These three painters had a huge impact on their counterparts in the US as well, and many flocked to Mexico City to study and work with them, notably a young Jackson Pollock. Modernism was, as yet, an underdeveloped concept in the US art world. They inspired the American artists to bravely use their talents to protest economic, social, and racial injustices. It’s not hard to see how the Futurist intensity in the murals of José Clemente Orozco and David Alfaro Siqueiros were an influence on the art of the WPA (Works Progress Administration) during the Great Depression, or how Diego Rivera’s fearless political statements emboldened the painters of the civil rights movement in the United States of America.

Los Tres Grandes, as well as their fellow visionaries Rufino Tamayo and Frida Kahlo, helped to create a distinctive language that is still manifested in the unique and radical style of the Mexican art scene today.

Art Talk – The Ghost Ranch

“Ghost Ranch - Homage to Georgia O’Keeffe” 24” x 36” oil/canvas by Jill Logan, Galeria Logan, Todos Santos, Baja, Mexico

“Ghost Ranch – Homage to Georgia O’Keeffe” 24” x 36” oil/canvas by Jill Logan

The Ghost Ranch, New Mexico
by Jill Logan, Galeria Logan

The wind was whipping up in gusts as I drove up the road to Abiquiu, New Mexico. Bold clouds parted to drop sunlight on white cliffs, backed against purple mountains. It had rained the night before and the air was clean and pure. Deep cobalt-blue skies were the backdrop to the layers of color that draped over the mountain crests.

Although I had been to Santa Fe many times over the last 30 years, I had yet to visit Georgia O’Keeffe’s home in Abiquiu and the Ghost Ranch where she spent the summers in her later life. The trip for me was monumental. The high desert of Northern New Mexico is breathtaking. I particularly love the chamiso sage-like plant, decorated with clusters of yellow flowers in Van Gogh like dancing forms. Great cottonwood trees, pines, sage—every level of elegance and tones of green—from the darkest to the bare touch of a dusty green decorate the vistas.

“In the evening with the sun at your back, that high, sage-covered plain looks like an ocean.” Georgia is quoted as saying, and, “The color up there—the blue-green of the sage, and the mountains, the wildflowers—is a different kind of color from anything I have seen. There is nothing like it in Texas, or even Colorado.”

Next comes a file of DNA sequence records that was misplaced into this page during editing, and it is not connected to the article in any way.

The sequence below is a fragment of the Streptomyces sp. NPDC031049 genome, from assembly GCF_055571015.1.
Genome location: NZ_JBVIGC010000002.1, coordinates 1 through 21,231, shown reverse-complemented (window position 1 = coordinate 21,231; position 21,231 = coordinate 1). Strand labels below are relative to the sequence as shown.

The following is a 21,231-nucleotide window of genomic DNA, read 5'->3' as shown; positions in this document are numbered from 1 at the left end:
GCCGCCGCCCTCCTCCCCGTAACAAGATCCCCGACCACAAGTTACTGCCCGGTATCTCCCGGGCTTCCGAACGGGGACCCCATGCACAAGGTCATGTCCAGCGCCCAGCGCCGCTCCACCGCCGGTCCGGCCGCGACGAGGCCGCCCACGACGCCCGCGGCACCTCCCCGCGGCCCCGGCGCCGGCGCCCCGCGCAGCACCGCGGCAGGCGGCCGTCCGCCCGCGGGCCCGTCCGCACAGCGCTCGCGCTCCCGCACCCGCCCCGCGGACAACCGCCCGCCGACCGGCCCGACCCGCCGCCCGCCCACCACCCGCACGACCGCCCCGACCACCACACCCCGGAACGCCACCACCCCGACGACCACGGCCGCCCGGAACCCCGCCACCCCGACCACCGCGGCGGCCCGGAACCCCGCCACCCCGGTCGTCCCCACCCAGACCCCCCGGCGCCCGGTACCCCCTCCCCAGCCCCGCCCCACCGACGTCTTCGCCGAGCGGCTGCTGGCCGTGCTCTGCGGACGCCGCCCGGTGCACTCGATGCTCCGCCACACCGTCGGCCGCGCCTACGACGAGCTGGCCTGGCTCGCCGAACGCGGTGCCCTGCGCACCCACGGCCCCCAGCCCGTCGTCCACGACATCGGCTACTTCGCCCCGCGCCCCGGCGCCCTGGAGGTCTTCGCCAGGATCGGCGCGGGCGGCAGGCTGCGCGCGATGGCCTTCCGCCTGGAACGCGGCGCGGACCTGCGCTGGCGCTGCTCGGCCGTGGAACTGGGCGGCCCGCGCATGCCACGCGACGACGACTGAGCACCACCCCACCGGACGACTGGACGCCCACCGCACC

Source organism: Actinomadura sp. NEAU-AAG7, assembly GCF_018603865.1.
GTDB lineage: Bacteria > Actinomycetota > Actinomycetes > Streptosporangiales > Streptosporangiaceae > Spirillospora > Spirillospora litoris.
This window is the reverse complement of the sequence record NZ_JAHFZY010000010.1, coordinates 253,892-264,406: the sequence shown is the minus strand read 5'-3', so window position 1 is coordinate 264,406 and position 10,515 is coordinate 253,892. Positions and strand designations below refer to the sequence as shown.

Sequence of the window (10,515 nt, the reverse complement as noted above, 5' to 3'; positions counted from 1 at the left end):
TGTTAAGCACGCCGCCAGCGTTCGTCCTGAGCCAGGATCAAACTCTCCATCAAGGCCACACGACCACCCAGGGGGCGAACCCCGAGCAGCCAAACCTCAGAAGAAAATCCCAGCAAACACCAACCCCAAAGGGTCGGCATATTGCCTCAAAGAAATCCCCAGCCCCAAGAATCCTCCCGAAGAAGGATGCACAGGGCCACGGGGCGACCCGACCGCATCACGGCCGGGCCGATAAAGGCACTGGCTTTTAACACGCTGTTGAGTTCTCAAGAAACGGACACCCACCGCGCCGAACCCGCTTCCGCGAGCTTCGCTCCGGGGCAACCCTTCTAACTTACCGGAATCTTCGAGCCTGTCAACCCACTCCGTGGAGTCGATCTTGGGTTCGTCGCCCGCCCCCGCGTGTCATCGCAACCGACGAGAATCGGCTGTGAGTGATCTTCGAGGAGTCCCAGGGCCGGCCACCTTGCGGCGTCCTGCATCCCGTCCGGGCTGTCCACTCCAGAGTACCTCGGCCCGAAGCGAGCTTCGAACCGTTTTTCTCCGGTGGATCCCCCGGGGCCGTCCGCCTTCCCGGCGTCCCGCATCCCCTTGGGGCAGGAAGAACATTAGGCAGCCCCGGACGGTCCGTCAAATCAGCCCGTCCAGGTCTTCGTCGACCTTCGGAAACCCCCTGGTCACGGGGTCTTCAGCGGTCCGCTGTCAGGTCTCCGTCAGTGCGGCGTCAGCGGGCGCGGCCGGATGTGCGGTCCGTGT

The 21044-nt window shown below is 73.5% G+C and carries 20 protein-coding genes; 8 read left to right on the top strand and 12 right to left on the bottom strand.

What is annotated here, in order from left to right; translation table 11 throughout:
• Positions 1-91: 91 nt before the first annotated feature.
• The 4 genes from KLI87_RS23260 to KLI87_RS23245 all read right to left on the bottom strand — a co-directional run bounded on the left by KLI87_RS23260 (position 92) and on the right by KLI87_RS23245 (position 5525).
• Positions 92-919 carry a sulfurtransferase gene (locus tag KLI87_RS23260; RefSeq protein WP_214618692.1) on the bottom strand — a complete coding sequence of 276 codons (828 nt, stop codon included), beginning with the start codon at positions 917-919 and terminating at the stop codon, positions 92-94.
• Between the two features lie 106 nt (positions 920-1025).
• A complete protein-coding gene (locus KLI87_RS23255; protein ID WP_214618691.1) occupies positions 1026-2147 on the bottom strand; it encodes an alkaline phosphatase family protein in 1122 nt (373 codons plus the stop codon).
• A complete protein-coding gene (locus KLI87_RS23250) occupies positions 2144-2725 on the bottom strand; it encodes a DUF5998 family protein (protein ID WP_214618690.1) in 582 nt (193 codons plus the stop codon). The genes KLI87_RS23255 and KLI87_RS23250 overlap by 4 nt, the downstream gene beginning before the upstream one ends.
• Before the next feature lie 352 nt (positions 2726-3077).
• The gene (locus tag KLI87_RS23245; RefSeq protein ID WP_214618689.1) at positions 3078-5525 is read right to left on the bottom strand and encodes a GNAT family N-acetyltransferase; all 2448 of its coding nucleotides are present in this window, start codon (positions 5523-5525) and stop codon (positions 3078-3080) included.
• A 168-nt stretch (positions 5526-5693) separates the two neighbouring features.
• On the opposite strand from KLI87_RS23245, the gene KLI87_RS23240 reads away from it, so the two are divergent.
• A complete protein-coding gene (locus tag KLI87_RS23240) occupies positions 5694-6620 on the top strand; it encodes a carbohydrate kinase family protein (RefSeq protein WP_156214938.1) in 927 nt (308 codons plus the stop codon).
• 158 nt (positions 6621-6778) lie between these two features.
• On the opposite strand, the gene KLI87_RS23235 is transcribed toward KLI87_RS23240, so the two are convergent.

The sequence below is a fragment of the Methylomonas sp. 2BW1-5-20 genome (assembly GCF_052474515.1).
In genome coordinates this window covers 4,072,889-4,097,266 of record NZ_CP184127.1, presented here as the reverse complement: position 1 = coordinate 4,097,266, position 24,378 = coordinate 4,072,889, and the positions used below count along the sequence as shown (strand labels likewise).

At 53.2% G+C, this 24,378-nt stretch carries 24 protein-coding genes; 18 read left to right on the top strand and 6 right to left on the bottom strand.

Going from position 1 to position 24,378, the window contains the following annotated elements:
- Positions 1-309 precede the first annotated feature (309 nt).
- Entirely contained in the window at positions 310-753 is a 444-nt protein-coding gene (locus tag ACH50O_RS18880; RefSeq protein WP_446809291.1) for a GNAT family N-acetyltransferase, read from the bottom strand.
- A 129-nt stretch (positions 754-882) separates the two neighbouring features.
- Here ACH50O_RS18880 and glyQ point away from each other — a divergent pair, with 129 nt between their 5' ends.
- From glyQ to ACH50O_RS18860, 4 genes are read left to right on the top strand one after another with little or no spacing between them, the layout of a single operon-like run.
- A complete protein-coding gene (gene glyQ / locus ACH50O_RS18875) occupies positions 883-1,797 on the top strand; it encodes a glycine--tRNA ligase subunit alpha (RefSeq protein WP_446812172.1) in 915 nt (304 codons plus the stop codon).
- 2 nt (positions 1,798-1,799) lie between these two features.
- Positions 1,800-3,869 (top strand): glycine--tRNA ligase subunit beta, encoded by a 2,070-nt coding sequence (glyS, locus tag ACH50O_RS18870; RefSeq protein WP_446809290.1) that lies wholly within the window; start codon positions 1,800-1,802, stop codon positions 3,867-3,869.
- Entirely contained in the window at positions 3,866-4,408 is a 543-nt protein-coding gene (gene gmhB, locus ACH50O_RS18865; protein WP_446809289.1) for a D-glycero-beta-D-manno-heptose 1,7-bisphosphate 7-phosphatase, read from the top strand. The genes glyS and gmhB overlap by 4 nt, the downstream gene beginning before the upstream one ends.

O’Keeffe had a love affair with New Mexico from the first time she went in 1917 and always wanted to return, which she did in 1929. “I climbed way up on a pale green hill and in the evening light—the sun under clouds—the color effect was very strange—standing high on a pale-green hill where I could look all round at the red, yellow, purple formations—miles all around-the color intensified by the pale grey-green
I was standing on.” O’Keeffe,1935 letter to a friend.

Abstraction was in the wind in 1930. O’Keeffe played with visuals in a simplified pared down realism. Semi-abstractions with modeled forms and deep intense colors. Her flower series is perhaps some of her most famous renditions. Closeups with undulating forms and sensual visuals. Although she is quoted as saying it was not her intention to be sexual but rather that you slowed down to see deeply into the image as she had.
The land is raw and vibrant to this day. The views full with shapes and colors unique to this area of the world. O’Keeffe bought her home in 1945 in Abiquiu, where she mostly lived until her death in 1986. Summers she spent at the Ghost Ranch, some 13 miles from Abiquiu surrounded by majestic rock formations and peaks.

“Black Rock with Blue” is one of her stunning landscapes paintings. The smooth, rounded rock forms fill the canvas nearly touching the edges at either side. Black rock, white ground, blue sky—three simple colored shapes. The painting hangs on the end wall of her studio in Abiquiu. She is quoted as saying, “I felt that I had done what I wanted to do in it. I don’t always get what I try for you know.”

I returned from my trip this year with the intent to pay homage to her in some way. To use my photographs and her work as inspiration for a body of work in the gallery. I am sure I have not done justice to her creativity. I know her work from the museum in Santa Fe and the lines are clean and painterly. My work often has layer upon layer, and soft fuzzy edges.

I often work with dry brush as if it was chalk. So, in many ways we do not compare. But, perhaps the fact that I came to Todos Santos alone twenty-one years ago and felt this was the next Santa Fe, New Mexico, and was one of those making the art scene in town happen, I may be compared in a small way, to her. My artistic independence. Perhaps my desire to paint out of the box of realism and more into abstraction with bold colors and forms as well as brush strokes. I strive for a loose playful approach while casting light and shadow in a dance on the canvas. “Not always,” as O’Keeffe was quoted, “am I sure to hit the mark.” I am always working to develop more painterly skills while letting a spontaneous flow emerge. Now as a small body of work emerges from me with a homage to her, Georgia O’Keeffe, I hope to touch something of her soul.